Brian Moorman

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Brian Moorman
Brian Moorman.JPG
Moorman in the 2011 preseason.
No. 8
Punter
Personal information
Date of birth: (1976-02-05) February 5, 1976 (age 38)
Place of birth: Wichita, Kansas
Height: 6 ft 0 in (1.83 m) Weight: 174 lb (79 kg)
Career information
High school: Sedgwick (KS)
College: Pittsburg State
Undrafted in 1999
Debuted in 2001 for the Buffalo Bills
Last played in 2013 for the Buffalo Bills
Career history
*Offseason and/or practice squad member only
Roster status: Free agent
Career highlights and awards
Career NFL statistics as of 2014
Punts 979
Punt yards 42,867
Average punt 43.8
Stats at NFL.com

Brian Donald Moorman (born February 5, 1976) is an[1] American football punter. He played college football for Pittsburg State University, and was signed by the Seattle Seahawks as an undrafted free agent in 1999 and played for the Buffalo Bills from 2001 to 2012, to which he returned after a one-year absence in 2013. He also played for the Dallas Cowboys in 2012. Moorman is a two-time Pro Bowl selection and was voted into the Buffalo Bills' 50th Anniversary Team.

Early years[edit]

At Sedgwick High School in Sedgwick, Kansas, Moorman lettered in football, track, and basketball. In track, he was a two-time state hurdle champion and received all-state honors in Football and Baseball.

College career[edit]

Moorman became the first four-time All-American football player in Pittsburg State University history. He earned first-team NCAA Division II All-America honors as a punter in each of his final two collegiate seasons (1997–98) after earning honorable mention All-America honors his first two years (1995–96). Moorman still holds the school's career punting record (43.97 ypp) and he was named to PSU's prestigious 100th Anniversary Football Team in 2003.

Track and field[edit]

Moorman earned All-America honors on 10 occasions, including three straight NCAA Division II national championships in the 400 meter hurdles (1997–99). He also claimed eight conference individual event titles. Moorman also still holds the Pittsburg State University school record in the 110 meter hurdles (13.81) and ranks second all-time at PSU in the 400m hurdles (49.77).[2]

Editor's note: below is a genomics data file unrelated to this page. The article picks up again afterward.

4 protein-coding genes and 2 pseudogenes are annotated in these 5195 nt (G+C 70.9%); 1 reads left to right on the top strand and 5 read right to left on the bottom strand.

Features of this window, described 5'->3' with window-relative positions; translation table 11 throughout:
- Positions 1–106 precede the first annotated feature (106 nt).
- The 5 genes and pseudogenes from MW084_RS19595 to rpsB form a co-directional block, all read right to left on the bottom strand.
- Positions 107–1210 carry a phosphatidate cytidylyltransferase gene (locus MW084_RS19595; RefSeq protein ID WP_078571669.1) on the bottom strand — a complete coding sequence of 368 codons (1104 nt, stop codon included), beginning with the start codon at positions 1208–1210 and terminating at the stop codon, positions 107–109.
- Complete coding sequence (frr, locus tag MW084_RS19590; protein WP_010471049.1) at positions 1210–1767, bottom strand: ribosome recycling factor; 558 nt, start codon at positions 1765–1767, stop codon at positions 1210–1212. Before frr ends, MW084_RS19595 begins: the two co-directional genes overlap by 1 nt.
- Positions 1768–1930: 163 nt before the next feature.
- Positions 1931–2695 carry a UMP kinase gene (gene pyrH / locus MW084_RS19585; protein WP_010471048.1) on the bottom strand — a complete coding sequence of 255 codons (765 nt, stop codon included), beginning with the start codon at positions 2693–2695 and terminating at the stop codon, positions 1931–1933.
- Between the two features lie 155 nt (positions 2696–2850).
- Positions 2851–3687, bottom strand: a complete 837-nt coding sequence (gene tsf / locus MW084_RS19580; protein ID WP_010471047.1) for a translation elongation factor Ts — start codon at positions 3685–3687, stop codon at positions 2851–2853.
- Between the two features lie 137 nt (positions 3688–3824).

Personal bests[edit]

Event Time (seconds) Venue Date
55 meter hurdles 7.50 Indianapolis, Indiana March 5, 1999
110 meter hurdles 13.81 Emporia, Kansas May 29, 1999
400 meter hurdles 49.77 Edwardsville, Illinois May 23, 1998

Professional career[edit]

Buffalo Bills[edit]

Moorman with the Bills in 2009.

Moorman signed with the Buffalo Bills as a free agent during the summer of 2001.[citation needed]

2006 season[edit]

Moorman was named to the starting squad of the 2006 Pro Bowl for the second consecutive year.[citation needed]

2007 season[edit]

On July 2, 2007 the Buffalo Bills rewarded Moorman with a 10 million dollar contract extension (through 2012),[citation needed] making him the second-highest paid punter in the league, behind Shane Lechler.[citation needed] Moorman was again an alternate for the Pro Bowl.[citation needed]

2008 season[edit]

In a 34-10 opening day victory over the Seattle Seahawks, Moorman lined up to hold for what looked like a routine Field Goal attempt by placekicker Rian Lindell, but instead took the ball and heaved a 19 yard touchdown strike to defensive end Ryan Denney.[3]

2009 season[edit]

He had a career average of 46.6 yards per punt.[citation needed] He also had a new career high in total yards punting with 4192 yards.[citation needed] AFC Special Teams Player of the Week (Week 7, 2009)

2012 season[edit]

On September 25, 2012, the Bills released Moorman soon after the third regular season game. He was replaced by Shawn Powell.[4]

Dallas Cowboys[edit]

Moorman signed with the Dallas Cowboys on September 26, 2012.[5]

Pittsburgh Steelers[edit]

Moorman signed with the Pittsburgh Steelers on April 30, 2013.[6] He was waived during the preseason.[7]

Return to the Buffalo Bills[edit]

Moorman re-signed with the Buffalo Bills on October 6, 2013, after the release of Shawn Powell. Moorman was again released on August 29, 2014 during final pre-season roster cuts.[7] That same day, he wrote an open letter to Bills fans and said it was "and end to a career", all but announcing his retirement.[8]

References[edit]

External links[edit]